In Varieties of Black Mirror Appreciation I explained principal component analysis this way:
What PCA does is to take a multidimensional data set (this set has 13 dimensions, one for each episode) and retain as much as possible of the variation in the set while reducing the number of dimensions by creating complex properties (“principal components”) that consist of weighted combinations of the raw dimensions. It’s technical, requires quite a bit of “data analysis literacy” to really get and hard to explain properly without pictures and way more than one paragraph. What it does, in layman’s terms, is look at all relationships at once and try to find the underlying axes along which the data varies the most.
I’m going to elaborate on that a little here (it’s fine to skip ahead to the next subsection if you don’t care about how PCA works and what the numbers mean). In this case we have 43 variables (countries) and 303 data points (songs). These 303 data points can be plotted in a 43-dimensional space, forming a point cloud. But that’s incomprehensible and we need to simplify. What we do is view correlations between variables (countries voting similarly) as arrows pointing in similar directions.
Look at this picture:
Arrows representing correlated variables point roughly in the same direction, anticorrelated variables point in roughly opposite directions and uncorrelated variables are roughly perpendicular (note that this isn’t a “mathematically correct” image in any way, just an illustration to aid intuition). Now we simplify by replacing this set of arrows with a single arrow while trying to lose as little information as possible. It would look something like this:
We construct this new arrow by making it a weighted average (with positive and negative weights) of all the others. The green arrows are positively correlated (gets positive weights) with the new axis, the orange ones are negatively correlated with it (gets negative weights), and the grey ones are not particularly correlated at all (gets weights close to zero).
Back to the real data. We find the biggest, thickest bundle of arrows and replace it with a single axis in this way, and then repeat the procedure by finding the biggest, thickest bundle that’s perpendicular to the first. We do this until the 43 original arrows have been replaced by 43 perfectly uncorrelated ones. Now we’ve ”rephrased” our data. Or strictly speaking, changed the shape of space to match the data (which sounds much cooler).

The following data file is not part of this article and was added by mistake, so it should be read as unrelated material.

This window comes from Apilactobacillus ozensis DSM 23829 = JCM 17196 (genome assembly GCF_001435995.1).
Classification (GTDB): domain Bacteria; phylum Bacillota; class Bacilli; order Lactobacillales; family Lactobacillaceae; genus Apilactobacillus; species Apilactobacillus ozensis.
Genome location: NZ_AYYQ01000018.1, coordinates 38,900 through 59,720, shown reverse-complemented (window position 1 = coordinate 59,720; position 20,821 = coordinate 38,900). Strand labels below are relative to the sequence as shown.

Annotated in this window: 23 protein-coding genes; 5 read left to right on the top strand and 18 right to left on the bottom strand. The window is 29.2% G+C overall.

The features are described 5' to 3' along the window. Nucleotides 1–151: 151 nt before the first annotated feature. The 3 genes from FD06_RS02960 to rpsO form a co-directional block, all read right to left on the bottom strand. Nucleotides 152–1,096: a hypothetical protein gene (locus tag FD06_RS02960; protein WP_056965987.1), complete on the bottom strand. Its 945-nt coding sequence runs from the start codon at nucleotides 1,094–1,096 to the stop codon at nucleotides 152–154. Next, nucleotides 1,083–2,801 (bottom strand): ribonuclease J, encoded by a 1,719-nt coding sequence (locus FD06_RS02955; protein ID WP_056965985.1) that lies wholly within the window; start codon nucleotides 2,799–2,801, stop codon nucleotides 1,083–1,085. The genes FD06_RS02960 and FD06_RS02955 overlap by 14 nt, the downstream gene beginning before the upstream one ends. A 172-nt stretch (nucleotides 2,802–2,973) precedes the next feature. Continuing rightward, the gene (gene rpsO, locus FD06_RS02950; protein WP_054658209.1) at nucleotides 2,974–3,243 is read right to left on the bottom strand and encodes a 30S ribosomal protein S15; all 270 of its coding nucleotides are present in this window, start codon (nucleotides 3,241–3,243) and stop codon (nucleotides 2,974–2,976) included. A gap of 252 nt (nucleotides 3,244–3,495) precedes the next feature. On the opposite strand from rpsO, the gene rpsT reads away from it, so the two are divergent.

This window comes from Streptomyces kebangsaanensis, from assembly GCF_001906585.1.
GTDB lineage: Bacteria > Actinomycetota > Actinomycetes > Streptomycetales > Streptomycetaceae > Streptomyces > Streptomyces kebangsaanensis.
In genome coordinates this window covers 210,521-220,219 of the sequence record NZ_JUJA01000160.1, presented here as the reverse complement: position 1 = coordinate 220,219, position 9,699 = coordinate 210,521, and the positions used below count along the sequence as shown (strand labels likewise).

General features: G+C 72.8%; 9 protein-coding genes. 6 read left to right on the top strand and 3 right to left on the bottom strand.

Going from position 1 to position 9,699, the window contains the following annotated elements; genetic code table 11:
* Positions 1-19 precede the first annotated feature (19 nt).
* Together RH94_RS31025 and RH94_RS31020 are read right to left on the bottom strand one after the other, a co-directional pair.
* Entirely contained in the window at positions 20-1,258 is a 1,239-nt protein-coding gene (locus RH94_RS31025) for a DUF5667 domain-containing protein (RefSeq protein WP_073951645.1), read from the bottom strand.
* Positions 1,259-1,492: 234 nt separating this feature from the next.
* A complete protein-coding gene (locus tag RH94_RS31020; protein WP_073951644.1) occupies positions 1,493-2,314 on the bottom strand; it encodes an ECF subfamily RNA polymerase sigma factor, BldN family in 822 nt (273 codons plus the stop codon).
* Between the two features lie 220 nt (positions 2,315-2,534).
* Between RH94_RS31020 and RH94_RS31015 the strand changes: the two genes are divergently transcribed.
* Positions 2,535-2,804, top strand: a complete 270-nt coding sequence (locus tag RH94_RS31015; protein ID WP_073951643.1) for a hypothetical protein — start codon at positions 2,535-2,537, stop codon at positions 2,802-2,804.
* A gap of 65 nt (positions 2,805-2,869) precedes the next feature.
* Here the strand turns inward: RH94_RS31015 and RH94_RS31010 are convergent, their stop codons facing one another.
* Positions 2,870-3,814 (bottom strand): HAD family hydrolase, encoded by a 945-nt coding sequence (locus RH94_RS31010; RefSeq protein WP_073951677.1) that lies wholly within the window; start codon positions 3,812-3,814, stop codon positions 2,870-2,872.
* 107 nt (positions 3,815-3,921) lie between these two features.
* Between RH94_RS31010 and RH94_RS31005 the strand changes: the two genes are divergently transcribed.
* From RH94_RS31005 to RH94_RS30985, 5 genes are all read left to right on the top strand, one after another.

Why do this? Well, you rarely if ever use all your new axes, because unlike in the original set the new axes are not equally important in accouting for variation. Because the biggest, thickest bundles are taken care of first, the new axes get less and less important as the procedure goes on. Usually we make do with only the first few and discard the rest.
My first attempt didn’t go as planned. It turns out that taste is (shockingly) not totally arbitrary. Some songs are better than others (by popular judgment) and everyone is, to some degree, more likely to vote for those. The first axis I got was simply a representation of all arrows slightly agreeing on which songs were better. This is a simple consequence of some songs getting more points in total.
But I’m interested in the differences, in the particular taste of each country. So I subtracted the average score each song got, making the data reflect not how many points each country gave each song, but how many points more or less than average they gave.
This time I found two about equally important main components. They account for 13 and 12 percent of all the variation, respectively. This shows there is structure here; if it was all random noise each new axis would account for only 100/43, or about 2.3 percent. In geometric terms: with random variation the point cloud would look like a fuzzy ball, instead it looks like a thick disc. A 43-dimensional thick disc.
This is the first axis:
|Bosnia & Herzegovina||-0,618|
It gives positive weights to the Baltic states + Poland, the Nordics and the UK and Ireland, while being anticorrelated with most ex-Yugoslav countries and their neighbors around the eastern Mediterranean. This matches my preexisting beliefs, namely that the Balkans and the Nordic-Baltics are both blocs and don’t agree on much, musically. Call it North vs. South, if you will.
The second one looks like this:
|Bosnia & Herzegovina||-0,394|
Well, this is pretty obvious. It’s got all the ex-Soviet states at one end, and a more eclectic we’re-not-the-Soviet-Union club at the other. If the first had a vague North-South feel this has an even vaguer East-West feel.
The next axis only explains about 7% of the variation, roughly half as important as these. It’s also not as easily interpreted, so I thought making a plot showing the combination of the first two was more interesting than looking at more axes.